Want to know what the kids are listening to? Go see Black Tiger Sex Machine. The EDM trio from Montreal performs at the Madrid on Saturday night. You will emphatically not see any acoustic guitar or stand-up bass. You will, however, see computerized beats, a fabulous light show and a young crowd that’s almost as entertaining as the music.

For something just as funky, but a bit more organic, get to Liberty Hall for Galactic. A sextet with special guests, Galactic’s one-of-a-kind mix of funk, jazz, rock and electronica always gets the crowd’s feet moving.

Or maybe you prefer piano? Famed classical pianist Richard Goode is at The Folly on Friday night. Goode will perform Beethoven’s “Piano Sonata No. 27 in E Minor” along with Schubert’s “Sonata in A Major.”

Violinist Ye-Eun Choi also performs at The Folly. Her recital is part of Harriman-Jewell’s Discovery Concert Series, meaning it’s free. Check the venue website to see if seats are still available.

It’s choir season. Sunday at Helzberg Hall, the University of Kansas School of Music and Reach Out Kansas, Inc. present an afternoon choral show. The Choral Festival features the KU Choirs, along with choirs from Lawrence High, Olathe Northwest, Shawnee Mission East and Washington High. In Independence, the UMKC Conservatory Choirs will join with Paul Kinder Middle School, Belton High, Shawnee Mission East (again), and Fort Osage to present the fourth annual Celebration of Peace Festival. That show benefits the Rose Brooks Center, a domestic violence shelter.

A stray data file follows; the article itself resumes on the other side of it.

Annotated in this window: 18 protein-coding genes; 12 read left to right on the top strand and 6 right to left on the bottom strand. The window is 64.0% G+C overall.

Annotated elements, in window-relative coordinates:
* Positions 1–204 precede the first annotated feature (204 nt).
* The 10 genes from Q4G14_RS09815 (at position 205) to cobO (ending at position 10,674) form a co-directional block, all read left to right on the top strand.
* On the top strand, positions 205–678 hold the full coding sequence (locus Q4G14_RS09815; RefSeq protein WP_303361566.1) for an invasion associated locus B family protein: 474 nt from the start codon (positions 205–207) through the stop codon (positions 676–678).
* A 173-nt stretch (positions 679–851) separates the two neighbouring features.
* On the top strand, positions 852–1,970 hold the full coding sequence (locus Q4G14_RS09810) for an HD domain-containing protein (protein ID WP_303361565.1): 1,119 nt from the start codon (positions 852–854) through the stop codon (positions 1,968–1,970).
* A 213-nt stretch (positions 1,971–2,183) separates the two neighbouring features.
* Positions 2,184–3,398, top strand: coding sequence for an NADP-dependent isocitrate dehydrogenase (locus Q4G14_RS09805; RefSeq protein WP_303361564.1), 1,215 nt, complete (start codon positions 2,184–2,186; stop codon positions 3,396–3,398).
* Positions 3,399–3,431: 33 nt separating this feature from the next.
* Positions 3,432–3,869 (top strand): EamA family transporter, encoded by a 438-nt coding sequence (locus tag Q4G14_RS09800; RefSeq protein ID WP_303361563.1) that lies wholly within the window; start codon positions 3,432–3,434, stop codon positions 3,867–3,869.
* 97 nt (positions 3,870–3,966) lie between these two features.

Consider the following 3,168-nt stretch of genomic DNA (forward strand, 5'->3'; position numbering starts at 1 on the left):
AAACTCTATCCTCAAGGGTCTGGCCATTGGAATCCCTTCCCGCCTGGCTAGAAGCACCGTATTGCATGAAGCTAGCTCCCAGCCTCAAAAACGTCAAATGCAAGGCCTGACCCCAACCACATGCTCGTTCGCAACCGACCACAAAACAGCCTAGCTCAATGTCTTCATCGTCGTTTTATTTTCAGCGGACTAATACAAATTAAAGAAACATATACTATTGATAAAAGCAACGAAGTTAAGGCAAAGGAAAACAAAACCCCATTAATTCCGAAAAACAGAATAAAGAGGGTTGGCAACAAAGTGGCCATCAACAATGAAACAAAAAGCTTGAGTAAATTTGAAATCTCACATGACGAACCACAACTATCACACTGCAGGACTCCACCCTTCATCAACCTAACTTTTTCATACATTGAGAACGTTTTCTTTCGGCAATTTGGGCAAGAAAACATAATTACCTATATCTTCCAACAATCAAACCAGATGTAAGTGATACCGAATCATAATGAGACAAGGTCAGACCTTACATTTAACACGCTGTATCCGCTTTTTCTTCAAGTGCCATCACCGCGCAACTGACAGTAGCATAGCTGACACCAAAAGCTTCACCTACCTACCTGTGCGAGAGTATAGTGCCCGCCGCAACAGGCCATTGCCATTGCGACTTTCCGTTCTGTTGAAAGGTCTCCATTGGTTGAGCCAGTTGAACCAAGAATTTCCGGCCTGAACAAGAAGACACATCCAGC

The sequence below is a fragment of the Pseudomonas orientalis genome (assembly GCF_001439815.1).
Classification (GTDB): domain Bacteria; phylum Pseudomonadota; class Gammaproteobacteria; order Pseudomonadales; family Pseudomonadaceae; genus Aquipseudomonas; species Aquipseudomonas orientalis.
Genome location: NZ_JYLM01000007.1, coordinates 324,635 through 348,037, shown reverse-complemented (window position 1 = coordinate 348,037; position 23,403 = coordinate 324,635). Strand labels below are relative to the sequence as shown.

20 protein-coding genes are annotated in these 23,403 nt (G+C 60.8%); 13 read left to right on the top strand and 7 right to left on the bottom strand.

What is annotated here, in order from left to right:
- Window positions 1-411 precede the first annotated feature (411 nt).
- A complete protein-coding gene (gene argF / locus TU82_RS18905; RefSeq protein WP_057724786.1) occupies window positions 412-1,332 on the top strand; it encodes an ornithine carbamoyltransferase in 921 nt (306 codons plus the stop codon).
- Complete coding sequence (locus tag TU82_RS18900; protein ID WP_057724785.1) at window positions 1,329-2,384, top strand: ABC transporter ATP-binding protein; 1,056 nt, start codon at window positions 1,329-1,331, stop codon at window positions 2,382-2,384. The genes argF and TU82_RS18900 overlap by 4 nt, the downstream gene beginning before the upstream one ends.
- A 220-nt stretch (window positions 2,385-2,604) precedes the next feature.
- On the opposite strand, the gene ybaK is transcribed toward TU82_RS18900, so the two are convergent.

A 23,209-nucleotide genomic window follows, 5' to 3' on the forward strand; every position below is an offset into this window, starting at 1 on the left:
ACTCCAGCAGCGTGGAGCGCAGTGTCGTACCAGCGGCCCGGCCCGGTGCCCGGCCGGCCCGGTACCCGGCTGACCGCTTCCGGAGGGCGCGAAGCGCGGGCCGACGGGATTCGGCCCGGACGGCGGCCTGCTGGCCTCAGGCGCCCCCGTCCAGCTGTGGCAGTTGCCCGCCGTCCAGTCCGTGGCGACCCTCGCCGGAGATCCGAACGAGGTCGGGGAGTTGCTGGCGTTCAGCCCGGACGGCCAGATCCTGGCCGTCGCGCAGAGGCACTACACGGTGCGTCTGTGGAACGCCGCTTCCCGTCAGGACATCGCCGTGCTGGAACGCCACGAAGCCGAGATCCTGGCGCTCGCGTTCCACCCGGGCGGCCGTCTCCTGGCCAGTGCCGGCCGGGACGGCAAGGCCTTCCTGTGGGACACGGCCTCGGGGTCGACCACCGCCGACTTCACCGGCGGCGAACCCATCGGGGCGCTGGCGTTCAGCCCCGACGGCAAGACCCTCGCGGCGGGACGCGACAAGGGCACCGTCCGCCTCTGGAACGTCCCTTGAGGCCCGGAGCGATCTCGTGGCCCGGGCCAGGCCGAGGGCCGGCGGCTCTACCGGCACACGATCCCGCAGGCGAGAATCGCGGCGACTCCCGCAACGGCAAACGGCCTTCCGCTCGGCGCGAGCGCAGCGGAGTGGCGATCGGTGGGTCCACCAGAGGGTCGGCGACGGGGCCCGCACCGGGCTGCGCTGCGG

You can also benefit the Quixotic Community Outreach Program. SHINE, on Friday night, happens at the showplace home of Robert Harris and Lisa Lala. You’ll get live entertainment by Quixotic performers, food and drink and the chance to bid at the charity auction. Proceeds help fund Quixotic’s work with underprivileged youth in KC.

Need comedy in your life? Mike Epps brings his new show “Don’t Take It Personal” to the Music Hall. Best known for his role in the “Friday” films and a scene-stealing bit part in “The Hangover,” Epps is at the Music Hall on Saturday night. For more Def Jam style laughs, you can catch Lavell Crawford at Improv KC.

There’s more of a hippie vibe out south. Check out jam-band loving local hero, AJ Finney. He’s at Standford’s all weekend.

Finally, if you love live theater, get to it. Several plays are wrapping up successful runs this weekend. It’s your last chance to see “Justice in the Embers,” presented by KCPT and The Living Room Theatre. The powerful show has won national attention for its innovative mix of journalism and drama.

This weekend is also your last chance to see “The Diary of Anne Frank” at The KC Rep, along with “And Justice For Some” at The Coterie. The same goes for “How to Steal a Picasso,” which wraps up a great run on Sunday night.

The MET, by contrast, is opening a show. Thornton Wilder’s “The Skin of Our Teeth” premieres on Thursday night. The show runs through the first week of March. By then, of course, you won’t want to watch a play, because this false spring will have likely turned real.

— Hampton Stevens is an arts and entertainment writer for regional and national publications. Follow him on Twitter @HamptonStevens